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Sustaining the information age: channel selection using low-computation occupancy analysis for spectrum sharing by wireless communication devices

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posted on 29.03.2022, 03:33 by Quang Luu Thai
Recent years have seen a momentum shift emerging in the development of wireless communication devices, with software-defined radios advocated for devices which are flexible, adaptive and reconfigurable. The burgeoning demand for communication and data services ‘anytime, anywhere' is placing unprecedented pressure on how radio frequency spectrum is provisioned and managed. The potential is there for cognitive radios to be able to identify channels which are underutilized and to exploit them. By effectively sharing radio frequency channels amongst several wireless networks, an increase in the communication capacity of the existing spectrum is made possible to meet future demand. In this thesis, techniques for supporting the requisite spectrum sharing are advanced. Signal processing and learning techniques are described to better comprehend channel usage in any given radio environment. The occupancy of a channel is predicted with a lower decision error rate by learning the spectral features present in transmitted signals. It is shown that devices can statistically characterize channels based on their occupancy rate and the unpredictability of their occupancy pattern. When coupled with learning, this allows intelligent and informed channel selection that considers the long-term benefit of exploitation against the costs of channel switching and interfering with other network users. The need to strive for computational efficiency to reduce power consumption, crucial in mobile communication devices, is a recurring theme that is addressed throughout.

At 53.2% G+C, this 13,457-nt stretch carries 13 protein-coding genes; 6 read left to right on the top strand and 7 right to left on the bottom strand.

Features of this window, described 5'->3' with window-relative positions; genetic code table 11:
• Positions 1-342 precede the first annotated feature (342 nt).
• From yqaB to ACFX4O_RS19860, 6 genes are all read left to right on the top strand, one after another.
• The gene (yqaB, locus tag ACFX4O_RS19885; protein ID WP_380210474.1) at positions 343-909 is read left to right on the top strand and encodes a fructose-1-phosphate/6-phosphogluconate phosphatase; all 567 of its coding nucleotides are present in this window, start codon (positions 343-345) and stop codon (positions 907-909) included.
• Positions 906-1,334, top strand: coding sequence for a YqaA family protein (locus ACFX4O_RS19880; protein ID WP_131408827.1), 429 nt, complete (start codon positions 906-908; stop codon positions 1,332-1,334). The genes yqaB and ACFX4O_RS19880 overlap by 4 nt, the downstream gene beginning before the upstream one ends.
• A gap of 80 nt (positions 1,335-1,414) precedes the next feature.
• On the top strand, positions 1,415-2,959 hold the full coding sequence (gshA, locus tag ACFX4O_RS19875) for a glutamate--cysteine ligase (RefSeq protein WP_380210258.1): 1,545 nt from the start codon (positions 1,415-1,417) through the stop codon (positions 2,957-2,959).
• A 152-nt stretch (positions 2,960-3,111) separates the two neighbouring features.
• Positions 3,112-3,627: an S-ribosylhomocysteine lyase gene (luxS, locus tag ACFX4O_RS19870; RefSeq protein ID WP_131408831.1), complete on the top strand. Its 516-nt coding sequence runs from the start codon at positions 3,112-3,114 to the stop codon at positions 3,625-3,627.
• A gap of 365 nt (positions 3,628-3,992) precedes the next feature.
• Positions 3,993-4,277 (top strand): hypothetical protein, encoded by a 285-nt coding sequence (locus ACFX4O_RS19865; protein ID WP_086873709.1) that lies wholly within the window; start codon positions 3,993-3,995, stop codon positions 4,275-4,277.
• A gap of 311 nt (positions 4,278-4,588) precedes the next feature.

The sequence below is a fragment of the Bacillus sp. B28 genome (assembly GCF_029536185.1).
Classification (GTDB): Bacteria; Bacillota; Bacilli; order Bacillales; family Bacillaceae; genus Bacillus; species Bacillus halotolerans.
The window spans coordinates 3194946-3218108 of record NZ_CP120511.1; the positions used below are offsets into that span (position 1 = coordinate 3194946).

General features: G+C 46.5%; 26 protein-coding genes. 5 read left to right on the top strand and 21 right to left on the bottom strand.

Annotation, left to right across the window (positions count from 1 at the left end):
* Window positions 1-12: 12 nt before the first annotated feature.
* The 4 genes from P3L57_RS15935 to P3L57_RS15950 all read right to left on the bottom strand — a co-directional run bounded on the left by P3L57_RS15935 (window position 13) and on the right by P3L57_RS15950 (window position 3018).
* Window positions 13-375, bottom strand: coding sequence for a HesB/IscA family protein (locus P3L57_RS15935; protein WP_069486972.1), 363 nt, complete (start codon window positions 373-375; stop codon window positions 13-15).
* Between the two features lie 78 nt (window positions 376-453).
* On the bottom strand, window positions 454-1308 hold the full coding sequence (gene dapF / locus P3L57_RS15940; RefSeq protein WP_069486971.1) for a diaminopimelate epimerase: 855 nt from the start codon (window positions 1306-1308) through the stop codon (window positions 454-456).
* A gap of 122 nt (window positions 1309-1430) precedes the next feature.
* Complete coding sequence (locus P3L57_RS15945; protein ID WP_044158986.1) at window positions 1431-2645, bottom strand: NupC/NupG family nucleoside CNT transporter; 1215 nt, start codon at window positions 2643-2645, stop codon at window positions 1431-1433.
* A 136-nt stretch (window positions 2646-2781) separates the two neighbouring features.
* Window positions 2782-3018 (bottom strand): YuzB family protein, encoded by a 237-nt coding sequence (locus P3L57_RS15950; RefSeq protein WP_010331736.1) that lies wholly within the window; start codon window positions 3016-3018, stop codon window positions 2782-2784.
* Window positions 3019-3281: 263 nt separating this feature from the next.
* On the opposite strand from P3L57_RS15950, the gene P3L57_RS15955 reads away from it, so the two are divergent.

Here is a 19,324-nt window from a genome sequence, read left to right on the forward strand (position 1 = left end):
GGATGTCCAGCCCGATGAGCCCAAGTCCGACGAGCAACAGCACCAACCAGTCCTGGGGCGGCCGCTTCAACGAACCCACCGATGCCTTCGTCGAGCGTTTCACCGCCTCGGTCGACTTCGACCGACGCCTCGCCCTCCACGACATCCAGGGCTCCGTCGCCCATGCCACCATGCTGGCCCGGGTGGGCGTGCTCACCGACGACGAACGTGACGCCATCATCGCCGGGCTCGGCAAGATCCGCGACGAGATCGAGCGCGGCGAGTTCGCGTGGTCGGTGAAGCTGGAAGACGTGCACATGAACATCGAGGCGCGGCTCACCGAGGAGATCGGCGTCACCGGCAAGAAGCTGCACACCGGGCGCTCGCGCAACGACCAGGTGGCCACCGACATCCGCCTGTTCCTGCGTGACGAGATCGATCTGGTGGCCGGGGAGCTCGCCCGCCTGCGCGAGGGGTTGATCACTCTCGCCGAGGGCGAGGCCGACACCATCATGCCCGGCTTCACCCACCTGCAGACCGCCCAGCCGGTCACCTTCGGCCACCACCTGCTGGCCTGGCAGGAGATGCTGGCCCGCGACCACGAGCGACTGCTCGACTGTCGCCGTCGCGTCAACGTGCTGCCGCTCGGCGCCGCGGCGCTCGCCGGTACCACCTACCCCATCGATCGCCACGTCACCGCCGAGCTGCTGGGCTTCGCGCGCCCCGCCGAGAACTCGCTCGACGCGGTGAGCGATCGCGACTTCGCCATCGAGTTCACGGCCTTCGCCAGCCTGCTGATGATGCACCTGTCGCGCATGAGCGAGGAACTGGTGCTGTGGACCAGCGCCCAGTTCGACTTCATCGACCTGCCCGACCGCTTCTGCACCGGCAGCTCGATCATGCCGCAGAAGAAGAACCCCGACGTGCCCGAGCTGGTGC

Table of Contents

1. Introduction -- 2. Exploit : Distinguishing signal features for efficient detection -- 3. Learn : Signal detectors that self-configure in the field -- 4. Search : Identify vacant channels with arbitrary boundaries -- 5. Optimize : Selecting from many available vacant channels -- 6. Conclusion.


Bibliography: pages 235-246 Theoretical thesis.

Awarding Institution

Macquarie University

Degree Type

Thesis PhD


PhD, Macquarie University, Faculty of Science and Engineering, Department of Engineering

Department, Centre or School

Department of Engineering

Year of Award


Principal Supervisor

Sam Reisenfeld


Copyright Thai Quang 2014. Copyright disclaimer: http://www.copyright.mq.edu.au




1 online resource (xxvi, 246 pages) graphs, tables

Former Identifiers

mq:43985 http://hdl.handle.net/1959.14/1065393